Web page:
The Alexandra Commission of Inquiry headed by retired Justice Frederick Waterman was established by the Prime Minister as a means to resolve the long running conflict between former principal Jeff Broomes and the Barbados Secondary Teachers Union (BSTU). The Ministry of Education at the conclusion of the Inquiry transferred 18 teachers AND Jeff Broomes who was appointed principal of Parkinson School. Less than two years later Uncle Jeff is at the centre of another dispute at his latest school. It is too early for the fair minded to take sides even if the protagonists are the same.
Submitted by Yardbroom
In arriving at a just determination, when a plethora of evidence must be examined by a properly constituted tribunal, it is often best to decide first on what can be agreed on. In the Alexandra issue it is agreed – or appears – that the problems there started before the term of this DLP Government. However, when elected to government problems should be solved which you inherited, that is the nature of being elected to govern. So the problems despite their history must be solved by this administration.
In the first instance Prime Minister Freundel Stuart stood back and was criticised for so doing. With a cabinet consisting of Ministers with portfolios in charge of respective departments, they are expected to discharge their responsibilities. A Prime Minister should not be seen as a dictator, he must allow his ministers an opportunity to make decisions. When the problem of Alexandra appeared intractable the Prime Minister agreed to meet with BSTU and if the speech made by them after the meeting is to be believed, they were listened to. In politics being cordially welcomed and politely listened to does not always mean an agreement with your stated position.
The Prime Minister decided having listened to the complex issues involved, to go the route of a Commission Of Inquiry. Here (On BU) there was “some” disagreement with this course of action. However, this decision gave the electorate to whom the Government is ultimately responsible an opportunity to learn first hand of the issues involved and form an impression – on the plausibility of evidence – of the major players giving evidence before the Commission.
Why is Alexandra important?
He who knows that enough is enough will always have enough – Lao Tzu
Gross Domestic Product (GDP) is defined as all “the final goods and services produced within a country in a given period of time”. Can BU draw a parallel and define the well being of a country by the quality of key decisions made by the ‘leaders’ in a given period?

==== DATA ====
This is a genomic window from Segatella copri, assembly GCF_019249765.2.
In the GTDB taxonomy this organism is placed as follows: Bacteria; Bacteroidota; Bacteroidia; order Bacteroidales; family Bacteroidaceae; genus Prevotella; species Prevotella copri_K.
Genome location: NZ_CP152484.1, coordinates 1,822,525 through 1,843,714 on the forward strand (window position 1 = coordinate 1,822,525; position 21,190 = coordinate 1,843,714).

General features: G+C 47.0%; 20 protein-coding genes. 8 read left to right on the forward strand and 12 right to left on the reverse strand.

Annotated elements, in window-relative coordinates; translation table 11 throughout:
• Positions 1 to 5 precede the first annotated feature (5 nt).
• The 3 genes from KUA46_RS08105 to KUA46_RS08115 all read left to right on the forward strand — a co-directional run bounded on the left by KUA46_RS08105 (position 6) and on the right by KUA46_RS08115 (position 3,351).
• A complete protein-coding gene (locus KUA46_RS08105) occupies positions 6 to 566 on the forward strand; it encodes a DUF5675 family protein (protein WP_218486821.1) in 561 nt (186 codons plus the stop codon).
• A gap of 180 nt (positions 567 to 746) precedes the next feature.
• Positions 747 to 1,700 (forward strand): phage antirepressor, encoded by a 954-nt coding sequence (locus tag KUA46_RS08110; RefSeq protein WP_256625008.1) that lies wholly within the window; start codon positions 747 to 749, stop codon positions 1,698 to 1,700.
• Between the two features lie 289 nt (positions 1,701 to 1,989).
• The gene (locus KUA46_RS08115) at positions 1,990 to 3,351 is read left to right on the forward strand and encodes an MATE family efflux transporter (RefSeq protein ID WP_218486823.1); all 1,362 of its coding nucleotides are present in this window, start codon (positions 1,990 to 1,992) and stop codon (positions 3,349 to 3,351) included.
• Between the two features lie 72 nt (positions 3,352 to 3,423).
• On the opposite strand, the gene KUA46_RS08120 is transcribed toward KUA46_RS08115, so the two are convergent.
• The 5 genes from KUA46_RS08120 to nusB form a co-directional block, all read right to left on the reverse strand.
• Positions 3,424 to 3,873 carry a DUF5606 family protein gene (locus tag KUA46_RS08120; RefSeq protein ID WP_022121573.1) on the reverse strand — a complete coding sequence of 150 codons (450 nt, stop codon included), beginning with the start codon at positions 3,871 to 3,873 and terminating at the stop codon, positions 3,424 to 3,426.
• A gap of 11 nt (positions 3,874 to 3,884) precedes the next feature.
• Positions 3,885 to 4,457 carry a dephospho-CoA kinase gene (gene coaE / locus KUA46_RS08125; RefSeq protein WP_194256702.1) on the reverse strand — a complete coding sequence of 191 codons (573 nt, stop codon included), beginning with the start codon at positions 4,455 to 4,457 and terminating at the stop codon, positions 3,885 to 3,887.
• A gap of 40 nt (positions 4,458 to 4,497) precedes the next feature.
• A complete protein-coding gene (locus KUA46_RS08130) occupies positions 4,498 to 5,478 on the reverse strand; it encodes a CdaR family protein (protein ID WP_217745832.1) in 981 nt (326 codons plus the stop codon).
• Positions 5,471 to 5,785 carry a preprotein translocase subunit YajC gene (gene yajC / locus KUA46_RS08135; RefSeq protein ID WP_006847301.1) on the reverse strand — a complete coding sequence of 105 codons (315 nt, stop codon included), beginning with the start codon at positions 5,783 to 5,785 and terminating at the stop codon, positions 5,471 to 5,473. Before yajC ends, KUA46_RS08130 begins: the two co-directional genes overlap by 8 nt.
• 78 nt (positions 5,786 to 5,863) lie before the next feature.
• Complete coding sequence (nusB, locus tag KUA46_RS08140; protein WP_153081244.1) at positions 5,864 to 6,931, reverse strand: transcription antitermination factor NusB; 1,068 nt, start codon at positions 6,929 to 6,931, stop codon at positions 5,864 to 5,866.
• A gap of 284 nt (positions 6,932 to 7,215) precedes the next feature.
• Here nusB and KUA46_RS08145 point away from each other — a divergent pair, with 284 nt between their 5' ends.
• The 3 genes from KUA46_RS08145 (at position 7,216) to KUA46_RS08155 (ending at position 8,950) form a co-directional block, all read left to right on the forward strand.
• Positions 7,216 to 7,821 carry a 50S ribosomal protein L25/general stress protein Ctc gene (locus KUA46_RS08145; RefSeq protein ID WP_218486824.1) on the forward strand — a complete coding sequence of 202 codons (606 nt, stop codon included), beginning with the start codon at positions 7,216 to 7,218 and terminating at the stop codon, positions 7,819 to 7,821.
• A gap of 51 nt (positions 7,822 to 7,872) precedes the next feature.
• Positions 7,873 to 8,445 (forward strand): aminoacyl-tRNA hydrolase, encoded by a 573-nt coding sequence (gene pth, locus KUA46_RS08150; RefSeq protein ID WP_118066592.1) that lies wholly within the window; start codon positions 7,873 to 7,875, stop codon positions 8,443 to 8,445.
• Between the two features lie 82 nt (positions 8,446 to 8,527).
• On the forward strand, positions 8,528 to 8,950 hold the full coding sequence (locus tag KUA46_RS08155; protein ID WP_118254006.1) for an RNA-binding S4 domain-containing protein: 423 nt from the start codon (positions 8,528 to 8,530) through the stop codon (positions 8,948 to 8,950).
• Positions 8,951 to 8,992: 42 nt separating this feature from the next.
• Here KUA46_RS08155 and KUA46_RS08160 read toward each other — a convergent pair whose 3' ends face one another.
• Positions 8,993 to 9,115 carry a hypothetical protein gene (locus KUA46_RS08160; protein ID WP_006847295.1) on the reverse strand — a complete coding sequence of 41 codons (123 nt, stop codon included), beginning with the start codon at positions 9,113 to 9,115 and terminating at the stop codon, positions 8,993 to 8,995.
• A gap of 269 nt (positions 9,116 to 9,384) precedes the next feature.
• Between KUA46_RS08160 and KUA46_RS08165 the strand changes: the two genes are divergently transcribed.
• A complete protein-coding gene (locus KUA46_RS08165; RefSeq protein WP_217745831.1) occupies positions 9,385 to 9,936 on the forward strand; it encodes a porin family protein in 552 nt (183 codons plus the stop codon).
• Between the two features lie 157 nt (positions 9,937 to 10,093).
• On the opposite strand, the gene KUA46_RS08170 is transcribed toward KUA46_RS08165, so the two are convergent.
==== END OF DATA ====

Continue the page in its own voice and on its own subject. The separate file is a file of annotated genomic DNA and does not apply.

The debate which continues to gain traction in Barbados is about the Alexandra dispute and related issues. It has displaced discussion about the upcoming general election, and significantly, a conversation about the state of the economy. If one were to ask any educated Barbadian what issue should be occupying the attention of the country, the answer should be ‘managing the economy’. It does not mean that all the issues at play in the country should be ignored, just that the exigencies of now require priority planning how we allocate resources.
Tension at the Alexandra School has peaked and troughed since 2005, surely an indictment on the management system with oversight for education. Many problems currently being wrestled by the government have straddled both political parties and different personnel in the public service. What it exposes is a rotten core which drives decision making in Barbados.
Submitted by Old Onions Bags
To say one could not have seen it coming is an obvious understatement. So why now all the parlance?
A dinner table well set for disaster. The Alexandra farce we mean. To say this was unexpected is far from the truth. Talk about a blind manhorse trotting backwards…How could one be so daft to expect that two diametrically opposed individuals (as hostile as they were in 2012) be all a sudden in 2013, like New Year’s Babes, ..forgetful and forgiving, accepting any and all change? Would never happen. To have thought otherwise is an obvious exercise in folly. Now the present …..badly handled and far from a Simple Song.
The supposed conclusion to the long-running Alexandra debacle appears to have caused more problems than it would have solved. Some might argue, and I am tempted to agree, that the resolution imposed by the Public Service Commission (PSC) has solved nothing. It would appear that the PSC attempted to settle the internecine warfare that was being waged for years by awarding neither side a victory.
The cowardly solution has resulted in over twenty teachers, including all but one of Alexandra’s management team, being transferred and scattered throughout the Teaching Service. It has proven to be unpopular with a majority of those involved in this unsightly mess. Also, it would appear that the PSC did not consider or paid blatant disregard to the harm their actions would be inflicting on the students who are about to take examinations. The teachers will get over the effects of the transfers with time; but the harm inflicted on the children is potentially devastating on those 4th, 5th and 6th form students whose future could very well be affected.
The harm to the education system and the children aside, the justice system in this country could be irreparably damaged by the fallout from the ill-advised actions of the PSC. The Waterman Commission made recommendations for limited transfers, but unfortunately, the PSC went overboard and transferred/punished most, if not all, of the teachers that appeared before the commission of inquiry as witnesses.
Submitted by Yardbroom